As Governor Greg Abbott spoke from his podium at a press conference on Tuesday, pallets full of personal protective equipment, a rare commodity in the age of COVID-19, were piled high behind him. Abbott proudly announced that Texas would soon be able to supply one million masks per week to health care providers on the frontlines of the coronavirus outbreak, and then he tried to reassure constituents.
But during the conference, Abbott again declined to order a statewide shelter-in-place—something health care professionals, state legislators, and local officials have been clamoring for as COVID-19 spreads throughout the state. All the while, he acknowledged that the lesser restrictions he implemented last week do not appear to be working. “It is clear to me that we may not be achieving the level of compliance that is needed,” he said. “We will continue to evaluate based on all the data whether there needs to be heightened standards and stricter enforcement.”
While other governors are taking aggressive actions to slow the spread of the coronavirus, Abbott has instead favored a wait-and-see approach that leaves the most effective tactics up to local leaders. He’s taken a series of smaller measures, like requesting health insurers waive copayments and deductibles for testing and temporarily suspending evictions, aimed at supporting an already overburdened health care system and mitigating the outbreak’s economic impact.
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But that approach alone might not be tenable. Testing data lags far behind where it needs to be for the governor to accurately assess the true scope of the pandemic in Texas, and the number of confirmed cases in the state is rapidly increasing. The CEO of the Texas Hospital Association, which represents 450 hospitals and health care systems statewide, warned that more than 200,000 Texans could require hospitalization by mid-May, and hospitals would be overwhelmed as early as mid-April.
For the past month, Abbott has consistently been a step behind other states, both in taking strong statewide action to slow the spread of COVID-19 and in ramping up testing for the virus. The longer the state’s response continues to move at its current hesitant pace, the more disastrous the results could be in the months to come.
State of Emergency Order and Restaurant and Bar Closures
On February 29, the state of Washington became the first to declare a state of emergency over COVID-19. Emergency declarations at the state level typically allow governors to devote more money to state agencies fighting the outbreak, waive certain regulations that might otherwise slow the state’s response, and to streamline administrative procedures normally required to purchase supplies. In some cases, as in Washington, they also grant the governor legal authority to implement broad restrictions on public movement, a crucial step to stop community spread of the virus.
A day after Washington, Florida declared its own state of emergency, and many states soon followed shortly after confirming their first cases. Louisiana, for example, declared a state of emergency on March 11, two days after identifying its first case. New Mexico did too, a day after reporting its first positive test. By the time Abbott declared a state of disaster on March 13, 26 states had already done so, and there were at least fifty cases of COVID-19 in Texas.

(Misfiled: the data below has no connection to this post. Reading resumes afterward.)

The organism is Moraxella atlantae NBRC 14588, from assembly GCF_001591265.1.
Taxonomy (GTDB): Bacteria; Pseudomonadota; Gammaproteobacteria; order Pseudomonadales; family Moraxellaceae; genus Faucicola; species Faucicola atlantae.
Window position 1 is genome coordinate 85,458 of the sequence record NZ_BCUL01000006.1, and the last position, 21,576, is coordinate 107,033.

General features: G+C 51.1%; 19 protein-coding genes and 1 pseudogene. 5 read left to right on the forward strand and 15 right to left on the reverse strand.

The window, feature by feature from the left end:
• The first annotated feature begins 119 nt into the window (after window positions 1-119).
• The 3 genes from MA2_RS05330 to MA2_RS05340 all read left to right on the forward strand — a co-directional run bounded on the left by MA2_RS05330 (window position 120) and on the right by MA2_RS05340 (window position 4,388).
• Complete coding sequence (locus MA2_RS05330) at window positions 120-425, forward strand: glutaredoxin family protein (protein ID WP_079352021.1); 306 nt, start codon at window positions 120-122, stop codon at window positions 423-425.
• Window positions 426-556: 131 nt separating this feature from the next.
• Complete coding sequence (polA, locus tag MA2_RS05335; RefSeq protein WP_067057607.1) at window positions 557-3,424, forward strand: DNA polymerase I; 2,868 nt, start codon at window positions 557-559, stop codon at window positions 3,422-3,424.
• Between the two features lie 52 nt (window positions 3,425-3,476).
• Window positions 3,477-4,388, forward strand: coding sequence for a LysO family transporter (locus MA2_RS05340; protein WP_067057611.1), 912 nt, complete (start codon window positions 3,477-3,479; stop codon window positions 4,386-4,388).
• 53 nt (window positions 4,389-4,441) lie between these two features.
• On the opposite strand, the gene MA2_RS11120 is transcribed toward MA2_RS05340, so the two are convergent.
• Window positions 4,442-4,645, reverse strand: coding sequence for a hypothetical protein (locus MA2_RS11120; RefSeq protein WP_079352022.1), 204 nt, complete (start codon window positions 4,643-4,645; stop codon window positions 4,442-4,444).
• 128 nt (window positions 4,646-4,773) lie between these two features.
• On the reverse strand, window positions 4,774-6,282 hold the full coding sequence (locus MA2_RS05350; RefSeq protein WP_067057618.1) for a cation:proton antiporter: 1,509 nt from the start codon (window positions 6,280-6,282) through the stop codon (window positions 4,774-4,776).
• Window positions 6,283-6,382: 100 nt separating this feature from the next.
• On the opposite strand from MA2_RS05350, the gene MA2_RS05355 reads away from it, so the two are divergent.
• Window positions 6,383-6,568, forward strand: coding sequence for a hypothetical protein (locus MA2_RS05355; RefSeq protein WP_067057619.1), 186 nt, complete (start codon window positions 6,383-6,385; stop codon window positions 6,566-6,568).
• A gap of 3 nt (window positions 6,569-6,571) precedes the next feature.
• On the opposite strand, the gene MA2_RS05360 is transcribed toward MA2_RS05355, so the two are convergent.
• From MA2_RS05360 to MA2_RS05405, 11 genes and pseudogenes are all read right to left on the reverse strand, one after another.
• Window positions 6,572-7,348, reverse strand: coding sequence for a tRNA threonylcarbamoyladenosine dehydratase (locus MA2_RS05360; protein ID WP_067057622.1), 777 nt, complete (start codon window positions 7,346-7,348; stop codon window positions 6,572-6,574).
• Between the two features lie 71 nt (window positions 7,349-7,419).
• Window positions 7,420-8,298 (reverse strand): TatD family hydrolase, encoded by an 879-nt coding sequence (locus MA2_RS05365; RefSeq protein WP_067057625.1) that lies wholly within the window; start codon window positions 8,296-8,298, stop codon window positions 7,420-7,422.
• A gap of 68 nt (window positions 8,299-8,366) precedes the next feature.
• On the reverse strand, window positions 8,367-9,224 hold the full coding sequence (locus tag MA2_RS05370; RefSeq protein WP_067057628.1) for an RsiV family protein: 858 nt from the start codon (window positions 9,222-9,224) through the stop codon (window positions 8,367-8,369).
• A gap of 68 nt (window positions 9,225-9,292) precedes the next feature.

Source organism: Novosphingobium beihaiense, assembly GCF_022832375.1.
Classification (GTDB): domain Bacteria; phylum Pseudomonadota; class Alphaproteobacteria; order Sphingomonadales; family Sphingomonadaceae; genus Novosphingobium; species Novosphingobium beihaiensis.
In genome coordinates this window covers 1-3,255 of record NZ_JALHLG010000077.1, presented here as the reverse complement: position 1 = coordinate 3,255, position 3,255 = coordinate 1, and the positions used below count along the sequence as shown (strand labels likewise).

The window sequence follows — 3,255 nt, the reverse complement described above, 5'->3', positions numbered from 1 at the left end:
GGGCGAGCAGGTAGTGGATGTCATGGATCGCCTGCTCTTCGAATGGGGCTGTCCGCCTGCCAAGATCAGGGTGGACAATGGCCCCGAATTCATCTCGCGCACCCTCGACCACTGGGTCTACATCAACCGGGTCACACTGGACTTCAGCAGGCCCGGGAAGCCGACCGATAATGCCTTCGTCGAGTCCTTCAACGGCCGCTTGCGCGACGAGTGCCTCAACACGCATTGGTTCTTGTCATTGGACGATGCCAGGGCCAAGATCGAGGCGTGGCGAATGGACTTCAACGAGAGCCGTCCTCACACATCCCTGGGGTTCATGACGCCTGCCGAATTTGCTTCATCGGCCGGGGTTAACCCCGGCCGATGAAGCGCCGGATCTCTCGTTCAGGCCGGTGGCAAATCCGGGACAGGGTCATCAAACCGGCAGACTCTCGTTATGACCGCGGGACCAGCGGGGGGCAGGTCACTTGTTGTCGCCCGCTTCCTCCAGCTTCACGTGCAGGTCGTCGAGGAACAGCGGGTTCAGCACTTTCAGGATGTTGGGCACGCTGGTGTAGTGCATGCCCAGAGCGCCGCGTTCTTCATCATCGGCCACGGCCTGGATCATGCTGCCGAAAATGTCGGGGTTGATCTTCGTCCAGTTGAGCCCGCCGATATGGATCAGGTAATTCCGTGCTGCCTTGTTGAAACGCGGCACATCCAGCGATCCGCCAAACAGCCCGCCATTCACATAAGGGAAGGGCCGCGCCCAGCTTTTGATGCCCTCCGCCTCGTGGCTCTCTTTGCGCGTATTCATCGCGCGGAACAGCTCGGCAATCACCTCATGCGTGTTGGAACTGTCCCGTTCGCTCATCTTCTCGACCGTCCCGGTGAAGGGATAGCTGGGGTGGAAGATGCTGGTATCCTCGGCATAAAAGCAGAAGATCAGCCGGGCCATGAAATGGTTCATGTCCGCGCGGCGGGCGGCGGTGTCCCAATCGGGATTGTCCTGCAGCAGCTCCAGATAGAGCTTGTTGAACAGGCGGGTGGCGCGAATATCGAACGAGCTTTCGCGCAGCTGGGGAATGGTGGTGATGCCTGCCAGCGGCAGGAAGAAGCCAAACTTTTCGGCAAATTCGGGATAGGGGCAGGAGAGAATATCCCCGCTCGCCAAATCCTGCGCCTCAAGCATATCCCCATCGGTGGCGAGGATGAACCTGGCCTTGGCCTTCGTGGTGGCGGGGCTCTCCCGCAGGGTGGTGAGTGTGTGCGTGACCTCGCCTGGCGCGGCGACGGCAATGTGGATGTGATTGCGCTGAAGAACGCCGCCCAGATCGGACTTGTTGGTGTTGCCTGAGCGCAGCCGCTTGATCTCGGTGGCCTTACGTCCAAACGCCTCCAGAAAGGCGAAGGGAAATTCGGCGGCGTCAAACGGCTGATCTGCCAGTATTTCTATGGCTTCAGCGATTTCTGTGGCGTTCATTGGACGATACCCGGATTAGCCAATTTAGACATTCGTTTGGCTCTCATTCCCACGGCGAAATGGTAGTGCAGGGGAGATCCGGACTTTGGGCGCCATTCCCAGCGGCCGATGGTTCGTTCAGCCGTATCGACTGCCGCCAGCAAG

“From the very beginning, our number one objective has been to implement preventative strategies that build on our state’s existing public health capabilities so that no matter how this situation unfolds, Texas will be ready,” Abbott said in a press release announcing the disaster declaration. “The State of Texas is prepared, and we continue to take proactive measures.”
Six days passed before Abbott, on March 19, ordered the closure of restaurants and bars, banned gatherings of ten or more people, and closed schools, as many other states had done days earlier. The executive orders came only after local officials essentially begged Abbott to mandate statewide closures during a conference call the day before, and after nearly one hundred cases, and three COVID-related deaths, had been confirmed in Texas.
Since the restrictions announced on March 19, Abbott has not issued any orders aimed at further restricting public movement, even as the number of confirmed cases in Texas continues to grow at a rapid rate. As of Thursday, the number of COVID-19 cases in Texas exceeded 1,400 and at least 17 people here have died, according to data compiled by Johns Hopkins University.
John Wittman, a spokesman for Abbott, did not respond to Texas Monthly’s questions about the governor’s response to the COVID-19 outbreak.
Twenty-one governors—including those in California, New York, and neighbors New Mexico, Louisiana, and Oklahoma—have implemented strict shelter-in-place orders requiring most residents to stay indoors with various exceptions. Such orders are designed to slow the outbreak so that health care providers, with limited resources, do not get overwhelmed.
Statistical models by the Imperial College of London suggest if a statewide shelter-in-place were in effect for three months, fewer than 5,000 people in Texas would die.
But Abbott has explicitly left the decision to shelter-in-place up to local officials, resulting in a disjointed patchwork of restrictions across the state. For example, officials in Harris County, the most populous county in the state, ordered residents to stay at home until April 3 at the earliest. But more than 500,000 residents in neighboring Montgomery County are under no such mandatory restrictions. “I’m just going to ask citizens of Montgomery County to continue to self-regulate, and we’re going to get through this at some point,” Montgomery County Judge Mark Keough told the Houston Chronicle.
“Unless there’s some standardization of what these restrictive measures are, it is going to be hard to stop [the virus],” said Dr. Diana Cervantes, the director of the master of public health in epidemiology program at the University of North Texas Health Science Center. “Ultimately if you really want to go all the way with this, you have to go all the way, because if not, you’re just going to continue having this spread.”